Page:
Projecting US shale oil production (after December 2016)

In July 2016 and February 2017 I published posts (which you can find here and here) in which I showed how much oil existing horizontal wells were going to produce in the future, if we would assume that their decline behavior would be similar to those of earlier wells, combined with a certain terminal decline rate and economic limit.

Following these simple rules, I will repeat the same exercise in this post; now wells are included that started before 2017, and their future oil production is estimated. There have not been any differences in the approach, or the coverage, and therefore, if you are interested in a more detailed discussion on how to interpret these results, please have a look at the links given above as well.

This interactive presentation only contains the oil production from horizontal wells, from the main oil producing states that I cover (CO, MT, ND, NM, TX, WY). Oil production from vertical wells is excluded, and no estimate is made of how much wells that started since 2017 may contribute in the future. Neither is gas production considered.

Still, with the results posted here, we should be able to get a general sense of how much these existing horizontal wells will produce in the future, what the differences are between the basins/operators, how ultimate recoveries have changed over time, and how much is recovered in each of the years that these wells are online.

Let’s go over these views one by one.

“Projected Production”

Here we can see the historical, and projected oil production from 59,266 horizontal wells that started production before Jan 2017 in the following states: Montana (since 2003), North Dakota (since 2005), Colorado, Wyoming, New Mexico, Texas and Wyoming (all since 2010).

The view is split between Dec 2016 and Jan 2017, which is from when the projections start.

If you compare the results here with my previous post half a year ago, you may notice that I have somewhat under-estimated the actual production of earlier wells. E.g., in the previous post I had total production from wells prior to 2016 at about 1.3 million bo/d in Jan 2018, while that is now a bit over 1.4 million bo/d.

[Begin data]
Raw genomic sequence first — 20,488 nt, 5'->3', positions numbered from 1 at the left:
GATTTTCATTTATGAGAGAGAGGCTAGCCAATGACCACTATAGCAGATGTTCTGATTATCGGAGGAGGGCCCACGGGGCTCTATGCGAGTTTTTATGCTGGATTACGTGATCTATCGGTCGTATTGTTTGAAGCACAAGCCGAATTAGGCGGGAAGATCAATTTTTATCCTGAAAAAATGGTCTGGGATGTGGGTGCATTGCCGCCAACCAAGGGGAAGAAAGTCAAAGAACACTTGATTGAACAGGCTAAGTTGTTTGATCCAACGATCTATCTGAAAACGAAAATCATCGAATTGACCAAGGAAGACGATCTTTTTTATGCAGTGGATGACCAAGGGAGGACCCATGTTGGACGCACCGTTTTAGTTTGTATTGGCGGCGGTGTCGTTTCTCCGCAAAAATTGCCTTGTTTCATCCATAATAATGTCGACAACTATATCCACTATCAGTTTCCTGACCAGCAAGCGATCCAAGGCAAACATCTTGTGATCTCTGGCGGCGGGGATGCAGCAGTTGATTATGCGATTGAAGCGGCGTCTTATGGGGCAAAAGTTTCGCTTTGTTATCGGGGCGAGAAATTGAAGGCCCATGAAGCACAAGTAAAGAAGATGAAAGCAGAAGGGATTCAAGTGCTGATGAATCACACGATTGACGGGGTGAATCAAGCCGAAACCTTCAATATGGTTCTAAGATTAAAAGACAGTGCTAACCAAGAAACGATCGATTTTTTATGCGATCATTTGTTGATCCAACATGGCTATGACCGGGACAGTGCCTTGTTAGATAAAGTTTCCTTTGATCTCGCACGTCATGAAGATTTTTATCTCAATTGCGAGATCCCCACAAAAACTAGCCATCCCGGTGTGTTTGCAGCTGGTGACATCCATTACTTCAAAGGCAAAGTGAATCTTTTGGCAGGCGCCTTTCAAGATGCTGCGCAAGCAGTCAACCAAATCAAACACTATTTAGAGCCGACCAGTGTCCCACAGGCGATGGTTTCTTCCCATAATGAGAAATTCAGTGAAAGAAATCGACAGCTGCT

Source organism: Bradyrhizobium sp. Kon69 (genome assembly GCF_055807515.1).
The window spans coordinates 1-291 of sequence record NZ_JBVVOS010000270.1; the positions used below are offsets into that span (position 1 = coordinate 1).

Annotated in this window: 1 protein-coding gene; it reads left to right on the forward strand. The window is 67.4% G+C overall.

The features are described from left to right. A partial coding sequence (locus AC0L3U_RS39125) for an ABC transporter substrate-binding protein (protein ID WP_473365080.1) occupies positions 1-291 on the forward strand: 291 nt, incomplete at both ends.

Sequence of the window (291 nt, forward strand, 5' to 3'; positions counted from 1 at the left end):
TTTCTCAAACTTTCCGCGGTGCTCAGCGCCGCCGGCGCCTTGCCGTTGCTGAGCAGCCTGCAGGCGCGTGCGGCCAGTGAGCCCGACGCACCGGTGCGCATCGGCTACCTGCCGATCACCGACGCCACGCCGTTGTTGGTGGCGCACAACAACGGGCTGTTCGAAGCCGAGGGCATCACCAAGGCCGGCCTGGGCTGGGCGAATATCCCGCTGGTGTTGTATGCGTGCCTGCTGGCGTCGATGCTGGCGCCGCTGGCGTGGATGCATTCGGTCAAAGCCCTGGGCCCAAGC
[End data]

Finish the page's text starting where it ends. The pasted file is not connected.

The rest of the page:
In that post I already gave possible reasons why that may happen (wells may produce under the economic limit I set, e.g. because of additional gas production, or other reasons, and the effect from recompletions is not estimated). I belief those reasons are still valid. Furthermore, the exponential terminal decline rate that I assume for wells late in life, on which little existing data is available, may be too pessimistic. Therefore also the results shown here will likely turn out somewhat too low.

“Production Profiles”

The average production rates, and cumulative production, for all these wells can be seen in the 2 graphs shown here. If you wish to see only historical, or projected production, you can use the “Show production” selection at the top. Historical production is marked with dots on the curves.

If you click on a year in the legend, the related wells will be highlighted. You may then see some overlap of the historical and projected production rate profiles; this is because wells are grouped by the year in which they started. A well that started earlier in a particular year will have more months of actual production data than wells that started production later in the same year, and therefore the projected output of this earlier well will start later.

The odd-looking upticks at the end of each of the historical curves are caused by the fact that I had 2 additional reported months for North Dakota, which I used here. So those last 2 marks consists only of wells located in this region, and as these wells decline at a lower speed on average than elsewhere, they cause these curves to move upwards at the end. For 2010 you can see that this happens for more marks, but the reason is the same; early 2010 more Bakken wells started production, than in other regions.

There are a few more artifacts that you can find here, especially at very low production levels, but I belief that on a high-level, these shapes are reasonable projections.

The other axes settings (linear, and log-log), both provide other very interesting views on this data.

“Estimated Ultimate Recovery”

Here I wanted to share some insights into the total historical & projected oil production from all these wells. Both charts here use the projected production profiles, as seen in the previous overview.